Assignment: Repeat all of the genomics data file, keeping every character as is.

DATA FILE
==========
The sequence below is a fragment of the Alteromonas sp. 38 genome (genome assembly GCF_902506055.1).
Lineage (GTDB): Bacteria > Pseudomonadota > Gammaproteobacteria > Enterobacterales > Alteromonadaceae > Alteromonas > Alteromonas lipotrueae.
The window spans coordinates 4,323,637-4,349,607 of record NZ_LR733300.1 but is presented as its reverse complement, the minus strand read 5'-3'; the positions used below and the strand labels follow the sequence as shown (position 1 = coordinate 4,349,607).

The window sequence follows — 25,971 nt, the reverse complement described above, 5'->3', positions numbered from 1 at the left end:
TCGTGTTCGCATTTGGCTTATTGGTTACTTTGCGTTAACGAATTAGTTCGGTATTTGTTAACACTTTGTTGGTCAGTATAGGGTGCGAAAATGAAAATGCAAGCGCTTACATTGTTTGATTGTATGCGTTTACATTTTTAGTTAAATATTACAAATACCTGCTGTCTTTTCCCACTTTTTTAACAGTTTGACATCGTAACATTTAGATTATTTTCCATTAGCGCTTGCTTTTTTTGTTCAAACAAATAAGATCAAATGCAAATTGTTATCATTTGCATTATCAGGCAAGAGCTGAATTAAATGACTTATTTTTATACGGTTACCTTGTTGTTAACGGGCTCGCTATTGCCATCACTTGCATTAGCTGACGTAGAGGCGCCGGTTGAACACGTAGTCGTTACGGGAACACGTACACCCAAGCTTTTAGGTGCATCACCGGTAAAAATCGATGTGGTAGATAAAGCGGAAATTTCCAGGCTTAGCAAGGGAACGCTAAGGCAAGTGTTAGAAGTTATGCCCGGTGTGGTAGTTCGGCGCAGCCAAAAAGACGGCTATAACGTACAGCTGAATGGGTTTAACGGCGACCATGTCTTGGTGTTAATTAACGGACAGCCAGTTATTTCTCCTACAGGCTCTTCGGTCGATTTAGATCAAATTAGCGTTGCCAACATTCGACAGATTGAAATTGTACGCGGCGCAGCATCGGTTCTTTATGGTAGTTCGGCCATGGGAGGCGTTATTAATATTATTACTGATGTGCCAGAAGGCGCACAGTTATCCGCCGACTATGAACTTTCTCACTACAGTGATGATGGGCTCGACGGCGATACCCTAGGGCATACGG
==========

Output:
The sequence below is a fragment of the Alteromonas sp. 38 genome (genome assembly GCF_902506055.1).
Lineage (GTDB): Bacteria > Pseudomonadota > Gammaproteobacteria > Enterobacterales > Alteromonadaceae > Alteromonas > Alteromonas lipotrueae.
The window spans coordinates 4,323,637-4,349,607 of record NZ_LR733300.1 but is presented as its reverse complement, the minus strand read 5'-3'; the positions used below and the strand labels follow the sequence as shown (position 1 = coordinate 4,349,607).

The window sequence follows — 25,971 nt, the reverse complement described above, 5'->3', positions numbered from 1 at the left end:
TCGTGTTCGCATTTGGCTTATTGGTTACTTTGCGTTAACGAATTAGTTCGGTATTTGTTAACACTTTGTTGGTCAGTATAGGGTGCGAAAATGAAAATGCAAGCGCTTACATTGTTTGATTGTATGCGTTTACATTTTTAGTTAAATATTACAAATACCTGCTGTCTTTTCCCACTTTTTTAACAGTTTGACATCGTAACATTTAGATTATTTTCCATTAGCGCTTGCTTTTTTTGTTCAAACAAATAAGATCAAATGCAAATTGTTATCATTTGCATTATCAGGCAAGAGCTGAATTAAATGACTTATTTTTATACGGTTACCTTGTTGTTAACGGGCTCGCTATTGCCATCACTTGCATTAGCTGACGTAGAGGCGCCGGTTGAACACGTAGTCGTTACGGGAACACGTACACCCAAGCTTTTAGGTGCATCACCGGTAAAAATCGATGTGGTAGATAAAGCGGAAATTTCCAGGCTTAGCAAGGGAACGCTAAGGCAAGTGTTAGAAGTTATGCCCGGTGTGGTAGTTCGGCGCAGCCAAAAAGACGGCTATAACGTACAGCTGAATGGGTTTAACGGCGACCATGTCTTGGTGTTAATTAACGGACAGCCAGTTATTTCTCCTACAGGCTCTTCGGTCGATTTAGATCAAATTAGCGTTGCCAACATTCGACAGATTGAAATTGTACGCGGCGCAGCATCGGTTCTTTATGGTAGTTCGGCCATGGGAGGCGTTATTAATATTATTACTGATGTGCCAGAAGGCGCACAGTTATCCGCCGACTATGAACTTTCTCACTACAGTGATGATGGGCTCGACGGCGATACCCTAGGGCATACGG